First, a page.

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red clay ponderings

Hmmm… what shall I ponder on today?

Month

December 2017

“You weren’t old back then.”

Cooper is four years old, and she loves looking at old photos. She asks questions about the people in the photographs, sometimes she makes a statement about the photo. She’s done this since she was three, at least.

“That’s you and Lindsey when she got married”, Cooper, age 3.

“That’s you when you were a baby. With your grandma?), age 3.

Me: “Yes, and she’s your great-great grandma”.

Thanksgiving week, my nephew and his family once more made the

journey to North Georgia, out of Florida. As usual, sweet Cooper showed interest in several photos. But not the ones she had studied last time she visited. Once she’s learned a lesson, she moves onto the next.

“Who’s this, Diffy?”

Me: “That’s your dad when he was a senior in high school.”

Cooper, as she shows the photo to her dad, “Look at you, Daddy. Look at you”.

She brought more photos for inquiry. Her blonde curls fell around her shoulders as she moved about. After a while, she started toward me with another old photo, one in a shiny silver frame. Before reaching me, she stopped in the middle of the dining room, intently studying the picture. I could see her wheels turning, trying to figure out the identity of the people in the frame. Finally, she asks pointedly, “Who are they?”

Me: “Oh, that’s Garrett when he was two years old. And me”.

She stood in place, but raised her her toward mine, and let her eyes move slowly across it, coming to a rest on my hair. She looked down at the photo again, studied it a while longer, then looked up and locked eyes with me. And in a very sympathetic, but matter of fact voice, she said, “You weren’t old back then”.

Her mom may have wanted to cringe, but I laughed! I’m smiling now, thinking about her innocence. Cooper wasn’t being mean or insensitive, there was no malice in her words. She was simply stating a fact.

It’s a real life fact, that if we are fortunate, we live to be old. I remember when I was four, Cooper’s age, when 57 sounded like it might be the age of Moses. Now it seems so young.

The hardest thing for me isn’t age, though. It is realizing how I wasted time in the 53 years between 4 and fifty-seven.

Too many wasted years spent in a bad relationship…. years sitting in Atlanta traffic two-three hours per day… years wishing I had gone to law school, telling myself it was too late… years thinking I was not as gifted or talented as everyone else. Years of bulls$&¥.

So this is for you, if you’re living a life not exactly doing what you want to be doing… Get up and get going, change. It’s not too late. Do the hard work that it takes to make the change, and see it through. Reconnect with old friends. Tell yourself you are talented, gifted and something special. Because you are.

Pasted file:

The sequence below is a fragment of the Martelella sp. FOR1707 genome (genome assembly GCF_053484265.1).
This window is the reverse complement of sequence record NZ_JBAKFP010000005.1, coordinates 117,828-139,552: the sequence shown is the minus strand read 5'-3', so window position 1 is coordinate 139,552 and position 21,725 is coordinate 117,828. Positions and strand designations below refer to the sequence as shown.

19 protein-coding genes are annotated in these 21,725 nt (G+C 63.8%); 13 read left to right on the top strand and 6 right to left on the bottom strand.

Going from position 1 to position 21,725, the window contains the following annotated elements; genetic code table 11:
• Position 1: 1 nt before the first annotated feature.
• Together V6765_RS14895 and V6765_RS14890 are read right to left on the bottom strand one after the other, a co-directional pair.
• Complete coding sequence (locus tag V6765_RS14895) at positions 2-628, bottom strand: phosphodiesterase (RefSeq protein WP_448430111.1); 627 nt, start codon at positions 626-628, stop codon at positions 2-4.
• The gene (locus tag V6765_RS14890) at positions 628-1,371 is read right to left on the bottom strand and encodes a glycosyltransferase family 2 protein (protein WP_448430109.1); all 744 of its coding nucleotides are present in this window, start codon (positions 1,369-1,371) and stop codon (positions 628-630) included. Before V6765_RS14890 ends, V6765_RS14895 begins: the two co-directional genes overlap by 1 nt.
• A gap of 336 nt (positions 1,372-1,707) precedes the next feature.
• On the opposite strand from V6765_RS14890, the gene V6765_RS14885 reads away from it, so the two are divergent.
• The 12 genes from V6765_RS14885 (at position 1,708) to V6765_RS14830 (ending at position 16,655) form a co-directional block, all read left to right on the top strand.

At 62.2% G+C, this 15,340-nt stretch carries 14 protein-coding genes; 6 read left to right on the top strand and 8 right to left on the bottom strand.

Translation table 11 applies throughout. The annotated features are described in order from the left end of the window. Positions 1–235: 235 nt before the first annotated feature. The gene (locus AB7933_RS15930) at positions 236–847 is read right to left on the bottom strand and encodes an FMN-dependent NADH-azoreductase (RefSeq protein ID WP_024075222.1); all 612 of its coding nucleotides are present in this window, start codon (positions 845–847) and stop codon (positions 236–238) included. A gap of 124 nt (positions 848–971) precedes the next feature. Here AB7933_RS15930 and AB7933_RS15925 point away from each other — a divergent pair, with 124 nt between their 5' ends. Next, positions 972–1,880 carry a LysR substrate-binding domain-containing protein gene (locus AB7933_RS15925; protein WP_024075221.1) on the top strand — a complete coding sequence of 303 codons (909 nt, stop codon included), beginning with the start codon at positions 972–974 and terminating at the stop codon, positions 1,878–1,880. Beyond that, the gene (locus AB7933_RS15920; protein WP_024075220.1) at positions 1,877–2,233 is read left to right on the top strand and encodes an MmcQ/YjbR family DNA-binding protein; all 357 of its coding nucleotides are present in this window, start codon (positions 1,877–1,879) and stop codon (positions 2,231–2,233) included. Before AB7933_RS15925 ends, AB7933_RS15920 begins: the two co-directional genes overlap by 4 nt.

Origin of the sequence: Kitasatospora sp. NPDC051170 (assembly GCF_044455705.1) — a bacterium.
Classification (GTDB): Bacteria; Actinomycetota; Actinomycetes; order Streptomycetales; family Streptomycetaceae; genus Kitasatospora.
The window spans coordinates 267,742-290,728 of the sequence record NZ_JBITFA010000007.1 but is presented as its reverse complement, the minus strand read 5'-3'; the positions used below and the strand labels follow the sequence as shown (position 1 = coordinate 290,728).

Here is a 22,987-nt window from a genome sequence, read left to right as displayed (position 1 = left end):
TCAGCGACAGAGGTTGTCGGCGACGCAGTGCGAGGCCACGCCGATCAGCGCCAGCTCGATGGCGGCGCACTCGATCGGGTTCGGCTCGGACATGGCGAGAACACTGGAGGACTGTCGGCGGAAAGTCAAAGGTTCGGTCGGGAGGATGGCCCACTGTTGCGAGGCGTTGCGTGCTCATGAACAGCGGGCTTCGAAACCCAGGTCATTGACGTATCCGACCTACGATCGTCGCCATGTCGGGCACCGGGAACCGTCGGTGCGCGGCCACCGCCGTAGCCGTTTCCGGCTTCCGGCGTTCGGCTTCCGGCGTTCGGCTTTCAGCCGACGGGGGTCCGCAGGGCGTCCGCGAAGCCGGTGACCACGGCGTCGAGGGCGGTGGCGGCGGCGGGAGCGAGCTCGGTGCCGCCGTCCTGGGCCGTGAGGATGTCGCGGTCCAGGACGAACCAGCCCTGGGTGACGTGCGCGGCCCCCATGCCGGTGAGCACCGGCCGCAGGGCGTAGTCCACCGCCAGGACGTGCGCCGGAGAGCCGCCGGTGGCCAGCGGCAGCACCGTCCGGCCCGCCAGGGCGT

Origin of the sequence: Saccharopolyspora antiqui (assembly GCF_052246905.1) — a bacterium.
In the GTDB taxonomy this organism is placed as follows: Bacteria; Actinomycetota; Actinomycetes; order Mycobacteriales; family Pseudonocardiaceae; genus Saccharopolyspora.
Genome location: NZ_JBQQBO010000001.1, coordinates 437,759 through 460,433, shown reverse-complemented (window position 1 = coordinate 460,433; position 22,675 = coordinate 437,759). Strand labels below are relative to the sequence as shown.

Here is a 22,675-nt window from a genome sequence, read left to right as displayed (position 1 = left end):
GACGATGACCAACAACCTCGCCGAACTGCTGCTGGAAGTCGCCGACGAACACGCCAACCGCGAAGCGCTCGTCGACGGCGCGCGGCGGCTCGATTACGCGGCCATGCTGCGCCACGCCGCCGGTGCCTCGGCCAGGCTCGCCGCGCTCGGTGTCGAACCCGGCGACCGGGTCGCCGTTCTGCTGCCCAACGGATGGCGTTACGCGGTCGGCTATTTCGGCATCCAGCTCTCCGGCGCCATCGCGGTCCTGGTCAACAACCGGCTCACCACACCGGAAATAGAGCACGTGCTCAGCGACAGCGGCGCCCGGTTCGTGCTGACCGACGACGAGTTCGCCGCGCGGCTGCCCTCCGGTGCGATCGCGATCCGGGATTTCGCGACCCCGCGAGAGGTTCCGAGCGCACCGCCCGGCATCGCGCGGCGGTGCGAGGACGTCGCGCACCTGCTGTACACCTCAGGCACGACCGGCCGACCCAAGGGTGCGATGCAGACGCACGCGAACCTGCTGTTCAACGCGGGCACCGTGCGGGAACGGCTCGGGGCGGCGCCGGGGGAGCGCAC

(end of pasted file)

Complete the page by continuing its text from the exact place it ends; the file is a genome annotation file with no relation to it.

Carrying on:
And then go do what you want to do. If the people in your life don’t support your goals, surround yourself with those who do. If you can’t find anyone to cheer you on, be your own cheerleader. Leave the self-centered, negative people behind. Because #aintnobodygottimeforthat .

Live your life fully. Live it now. For one day, sooner than you know… you’ll be on the other side of an old photograph.

The Thief

He snuck in quietly, unseen. No one in the house was aware of his presence. He hid behind familiar things, in plain sight, and stole from us. He took art and music, stories. He stole a little everyday, yet we didn’t notice.
We were all so busy with our own lives, seldom taking time to stop by the familiar white house. So busy. When we managed to find time… Christmas, Thanksgiving…. we were in the holiday hustle, and didn’t notice what was missing. We didn’t see the thief, even while he sat down at the table, and ate Christmas cake. We didn’t see him.

But she…. she had become aware of the thief. She tried to hide him, cover his tracks. She hoped he would leave, without taking more, for his sake…for hers. Ours. She didn’t want us to know he was there. She wanted him to go away, the thief. But he refused to leave. He stayed. He has moved in.
And it’s heartbreaking.

My brain doesn’t work right anymore “, he told her.
It’s as close as he’s come to acknowledging the thief.

Alzheimer’s, dementia…. may be the cruelest of all diseases. The body can remain healthy, muscle memory still remembers how to mow the lawn and split firewood. Drive a car. The face looks the same, but the brain has changed, memories shifted. The person no longer fully there. He has been stolen. Both people in the house… robbed of their golden years.

My dad had not played his guitar for many years. But on Thanksgiving, this year, he agreed to play and sing for us. And in a short span of time, mere minutes, he began to resemble the music man I grew up with. I was amazed at the transformation made by music, and I want to share the video here for you to see. I want to preserve it, so I can watch again, and remember.

NannyPoppy
Cindy Harter Sims took this photo of my parents a few years ago, as The Thief was moving in. At the time, my dad told Cindy, speaking of my mom, “I just feel better when I’m with her”. She is his comfort zone.

NP4
Photo taken by Garrett Able, Thanksgiving 2017

NP2
Photo courtesy of Garrett Able, Thanksgiving 2017

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